Odd Cents - Price Gouging in Barbados

Price Gouging in Barbados: The Selfish, The Bad and The Greedy

Another day, another scandalous case of price gouging in Barbados. It’s sad when ugly instances like this pop up in times of times of need, because it shows that businesses are consumed by greed. Over the last few days, in the aftermath of the eruption of the La Soufriere volcano in St. Vincent and the Grenadines, there were lots of reports of price gouging in Barbados. Businesses were accused of wrongfully raising prices of in demand items and using unfair pricing strategies.

It is a worldwide phenomenon that occurs whenever there is a natural disaster and there is a demand for necessities such as food, water, fuel or personal protective equipment. This current situation is none like Barbadian consumers have seen before and it was pretty difficult to predict. We are dealing with a never-ending COVID-19 pandemic and the effects of a partially unpredictable natural disaster. And yet, some businesses still have time to engage in price gouging.

But what makes me even more upset, is the fact that they can and will get away with it.

What is Price Gouging?

The website of the Office of the Attorney General in the State of California provides a simple definition of price gouging. It says that “price gouging refers to sellers trying to take unfair advantage of consumers during an emergency or disaster by greatly increasing prices for essential consumer goods and services.”

It’s mind-boggling to think that at a time when people need help, they are further disadvantaged by unfair consumer practices. In the United States, many price gouging laws are triggered when natural disasters such as storms, tornadoes and flooding occur. High-ranking government officials have the authority to stop price gouging. In some cases, where it has been ruled that customers pay too much, officials can seek refunds on customers’ behalf. Further, the court system can impose penalties on those who violate the law.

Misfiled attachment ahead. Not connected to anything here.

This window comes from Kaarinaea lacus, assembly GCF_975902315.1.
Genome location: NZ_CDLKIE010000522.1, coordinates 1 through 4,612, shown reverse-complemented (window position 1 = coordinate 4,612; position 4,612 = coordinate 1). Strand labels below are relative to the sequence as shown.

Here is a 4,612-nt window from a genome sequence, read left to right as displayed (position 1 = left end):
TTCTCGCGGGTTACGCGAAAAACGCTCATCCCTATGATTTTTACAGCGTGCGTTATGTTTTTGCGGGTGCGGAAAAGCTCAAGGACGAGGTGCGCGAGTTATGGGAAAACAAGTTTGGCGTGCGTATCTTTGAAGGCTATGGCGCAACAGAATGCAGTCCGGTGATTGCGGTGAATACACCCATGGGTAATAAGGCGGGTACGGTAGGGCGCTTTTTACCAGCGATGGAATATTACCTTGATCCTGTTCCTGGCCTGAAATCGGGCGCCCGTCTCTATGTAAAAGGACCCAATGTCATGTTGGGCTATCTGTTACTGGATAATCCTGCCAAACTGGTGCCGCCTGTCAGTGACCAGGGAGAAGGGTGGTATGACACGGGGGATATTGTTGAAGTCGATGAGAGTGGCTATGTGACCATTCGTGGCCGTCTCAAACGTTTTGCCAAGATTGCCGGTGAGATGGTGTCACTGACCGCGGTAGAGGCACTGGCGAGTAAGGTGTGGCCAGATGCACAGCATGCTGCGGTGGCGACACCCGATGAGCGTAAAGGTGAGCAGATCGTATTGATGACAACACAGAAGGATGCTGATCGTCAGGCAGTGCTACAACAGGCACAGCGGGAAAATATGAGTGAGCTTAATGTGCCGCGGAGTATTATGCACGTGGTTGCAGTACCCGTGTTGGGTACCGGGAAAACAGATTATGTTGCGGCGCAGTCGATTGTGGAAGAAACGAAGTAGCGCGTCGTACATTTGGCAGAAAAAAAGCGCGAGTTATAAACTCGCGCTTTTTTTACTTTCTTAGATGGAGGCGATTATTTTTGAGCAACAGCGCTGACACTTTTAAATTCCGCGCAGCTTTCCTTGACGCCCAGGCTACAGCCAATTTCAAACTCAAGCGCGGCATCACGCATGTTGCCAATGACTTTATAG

Price gouging is illegal. It is against the law for businesses to charge excessive prices for essential goods and services, especially those that are in demand during a crisis.

However, price gouging laws around the world differ considerably, so it’s important that you are aware of what can be classified as price gouging in your specific area.

What Does Barbados’ Law Say About Price Gouging?

The Fair Trading Commission’s website mentions that price gouging may be against the Fair Competition Act if the specific instance occurs under certain circumstances. Price gouging occurs if:

1. A company operates in a market where there is no real or effective competition (i.e. the company is the dominant firm with little or no competitors)

2. Prices charged are not driven by increased costs (i.e. the company increases its prices because of increased demand, or any other reason not related to cost)

3. A group of suppliers agrees to fix prices (i.e. a group gets together and makes arrangements to coordinate the prices offered for products and services)

The grey area, which could be a loophole for the unscrupulous, is that higher prices driven by higher costs is allowed. This is seen as a necessary practice to ensure that the business remains in operation. A business can easily claim that they raised their prices because it costs more to provide the product or service.

The Fair Competition Act (CAP. 326C), Section 16, Part 3 (d) reads: